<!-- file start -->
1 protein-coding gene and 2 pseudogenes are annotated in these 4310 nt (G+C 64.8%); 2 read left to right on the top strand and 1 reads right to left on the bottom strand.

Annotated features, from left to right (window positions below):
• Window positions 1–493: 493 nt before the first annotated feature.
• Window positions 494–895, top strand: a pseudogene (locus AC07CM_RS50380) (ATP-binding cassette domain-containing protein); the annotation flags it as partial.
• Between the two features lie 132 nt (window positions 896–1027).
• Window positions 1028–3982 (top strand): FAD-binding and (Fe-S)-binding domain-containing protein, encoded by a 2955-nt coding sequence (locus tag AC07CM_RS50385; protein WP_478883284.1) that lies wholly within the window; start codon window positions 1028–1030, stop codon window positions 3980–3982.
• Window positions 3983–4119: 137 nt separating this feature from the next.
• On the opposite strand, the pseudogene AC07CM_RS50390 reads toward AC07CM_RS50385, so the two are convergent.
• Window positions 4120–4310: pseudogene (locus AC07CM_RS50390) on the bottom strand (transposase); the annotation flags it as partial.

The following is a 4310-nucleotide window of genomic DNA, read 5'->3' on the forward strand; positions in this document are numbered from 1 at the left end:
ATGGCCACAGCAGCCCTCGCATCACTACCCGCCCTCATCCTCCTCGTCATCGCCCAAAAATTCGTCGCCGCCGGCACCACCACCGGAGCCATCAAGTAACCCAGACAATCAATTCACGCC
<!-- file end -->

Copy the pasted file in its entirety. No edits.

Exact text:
1 protein-coding gene and 2 pseudogenes are annotated in these 4310 nt (G+C 64.8%); 2 read left to right on the top strand and 1 reads right to left on the bottom strand.

Annotated features, from left to right (window positions below):
• Window positions 1–493: 493 nt before the first annotated feature.
• Window positions 494–895, top strand: a pseudogene (locus AC07CM_RS50380) (ATP-binding cassette domain-containing protein); the annotation flags it as partial.
• Between the two features lie 132 nt (window positions 896–1027).
• Window positions 1028–3982 (top strand): FAD-binding and (Fe-S)-binding domain-containing protein, encoded by a 2955-nt coding sequence (locus tag AC07CM_RS50385; protein WP_478883284.1) that lies wholly within the window; start codon window positions 1028–1030, stop codon window positions 3980–3982.
• Window positions 3983–4119: 137 nt separating this feature from the next.
• On the opposite strand, the pseudogene AC07CM_RS50390 reads toward AC07CM_RS50385, so the two are convergent.
• Window positions 4120–4310: pseudogene (locus AC07CM_RS50390) on the bottom strand (transposase); the annotation flags it as partial.

The following is a 4310-nucleotide window of genomic DNA, read 5'->3' on the forward strand; positions in this document are numbered from 1 at the left end:
ATGGCCACAGCAGCCCTCGCATCACTACCCGCCCTCATCCTCCTCGTCATCGCCCAAAAATTCGTCGCCGCCGGCACCACCACCGGAGCCATCAAGTAACCCAGACAATCAATTCACGCC